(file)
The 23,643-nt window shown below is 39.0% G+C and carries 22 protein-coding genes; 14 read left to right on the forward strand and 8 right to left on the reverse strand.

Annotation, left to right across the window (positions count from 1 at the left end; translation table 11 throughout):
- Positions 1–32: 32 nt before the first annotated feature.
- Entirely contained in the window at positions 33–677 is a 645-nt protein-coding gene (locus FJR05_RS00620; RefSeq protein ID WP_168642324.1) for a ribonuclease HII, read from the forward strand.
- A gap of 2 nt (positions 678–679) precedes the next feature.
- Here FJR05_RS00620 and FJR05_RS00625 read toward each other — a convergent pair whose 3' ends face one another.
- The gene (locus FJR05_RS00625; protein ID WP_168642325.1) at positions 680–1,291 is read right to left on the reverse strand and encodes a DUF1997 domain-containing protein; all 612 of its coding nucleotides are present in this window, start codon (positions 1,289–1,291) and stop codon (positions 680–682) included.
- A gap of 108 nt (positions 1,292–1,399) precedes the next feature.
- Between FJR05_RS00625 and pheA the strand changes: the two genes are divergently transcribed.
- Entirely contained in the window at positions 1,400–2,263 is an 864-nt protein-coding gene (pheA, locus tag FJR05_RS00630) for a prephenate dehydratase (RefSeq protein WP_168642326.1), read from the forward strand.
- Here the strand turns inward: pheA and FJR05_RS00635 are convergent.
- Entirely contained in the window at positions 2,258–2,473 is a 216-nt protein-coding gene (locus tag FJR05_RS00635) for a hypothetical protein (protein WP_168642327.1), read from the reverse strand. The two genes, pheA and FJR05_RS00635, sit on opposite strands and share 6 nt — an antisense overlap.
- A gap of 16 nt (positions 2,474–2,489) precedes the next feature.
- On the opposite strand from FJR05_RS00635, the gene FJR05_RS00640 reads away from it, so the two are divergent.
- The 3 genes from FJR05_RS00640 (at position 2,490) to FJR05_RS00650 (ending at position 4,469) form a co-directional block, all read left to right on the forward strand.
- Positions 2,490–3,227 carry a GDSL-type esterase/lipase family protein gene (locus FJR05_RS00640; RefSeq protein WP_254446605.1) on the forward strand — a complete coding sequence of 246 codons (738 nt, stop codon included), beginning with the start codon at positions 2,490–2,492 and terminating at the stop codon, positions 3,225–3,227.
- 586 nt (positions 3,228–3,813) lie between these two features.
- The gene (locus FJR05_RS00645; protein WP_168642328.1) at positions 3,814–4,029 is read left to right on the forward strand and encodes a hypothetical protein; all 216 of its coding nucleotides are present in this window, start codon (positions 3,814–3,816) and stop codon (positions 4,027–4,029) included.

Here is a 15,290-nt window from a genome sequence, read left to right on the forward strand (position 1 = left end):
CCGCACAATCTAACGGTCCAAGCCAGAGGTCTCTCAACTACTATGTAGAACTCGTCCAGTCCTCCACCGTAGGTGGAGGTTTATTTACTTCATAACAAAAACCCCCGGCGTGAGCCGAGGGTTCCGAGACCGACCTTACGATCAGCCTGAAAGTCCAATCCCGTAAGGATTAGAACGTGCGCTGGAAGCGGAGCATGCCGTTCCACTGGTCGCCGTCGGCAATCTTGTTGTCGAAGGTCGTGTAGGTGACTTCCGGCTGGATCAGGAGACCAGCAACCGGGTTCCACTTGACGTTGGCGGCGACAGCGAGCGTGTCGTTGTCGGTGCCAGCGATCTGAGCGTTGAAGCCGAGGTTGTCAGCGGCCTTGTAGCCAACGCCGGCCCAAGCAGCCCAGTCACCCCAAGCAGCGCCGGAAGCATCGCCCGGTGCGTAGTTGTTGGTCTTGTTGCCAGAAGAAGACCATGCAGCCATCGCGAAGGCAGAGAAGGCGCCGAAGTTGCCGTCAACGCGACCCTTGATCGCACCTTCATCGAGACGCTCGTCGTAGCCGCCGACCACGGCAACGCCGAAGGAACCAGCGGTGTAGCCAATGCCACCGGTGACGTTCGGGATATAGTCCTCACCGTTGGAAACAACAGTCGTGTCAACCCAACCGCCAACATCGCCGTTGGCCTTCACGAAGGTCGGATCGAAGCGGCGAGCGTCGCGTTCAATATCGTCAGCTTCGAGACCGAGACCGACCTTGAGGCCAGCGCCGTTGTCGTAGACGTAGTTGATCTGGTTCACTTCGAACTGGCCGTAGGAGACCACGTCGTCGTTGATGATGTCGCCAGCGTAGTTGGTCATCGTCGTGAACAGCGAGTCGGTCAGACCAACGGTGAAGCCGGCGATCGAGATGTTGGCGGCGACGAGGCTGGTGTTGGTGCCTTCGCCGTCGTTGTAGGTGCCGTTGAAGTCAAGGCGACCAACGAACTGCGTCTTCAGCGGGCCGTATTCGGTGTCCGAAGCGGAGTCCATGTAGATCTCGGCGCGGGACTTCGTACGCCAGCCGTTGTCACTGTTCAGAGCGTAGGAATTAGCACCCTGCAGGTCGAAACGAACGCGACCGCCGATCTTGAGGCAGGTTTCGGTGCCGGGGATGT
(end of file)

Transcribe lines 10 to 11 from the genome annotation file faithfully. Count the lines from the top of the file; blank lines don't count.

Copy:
- Entirely contained in the window at positions 1,400–2,263 is an 864-nt protein-coding gene (pheA, locus tag FJR05_RS00630) for a prephenate dehydratase (RefSeq protein WP_168642326.1), read from the forward strand.
- Here the strand turns inward: pheA and FJR05_RS00635 are convergent.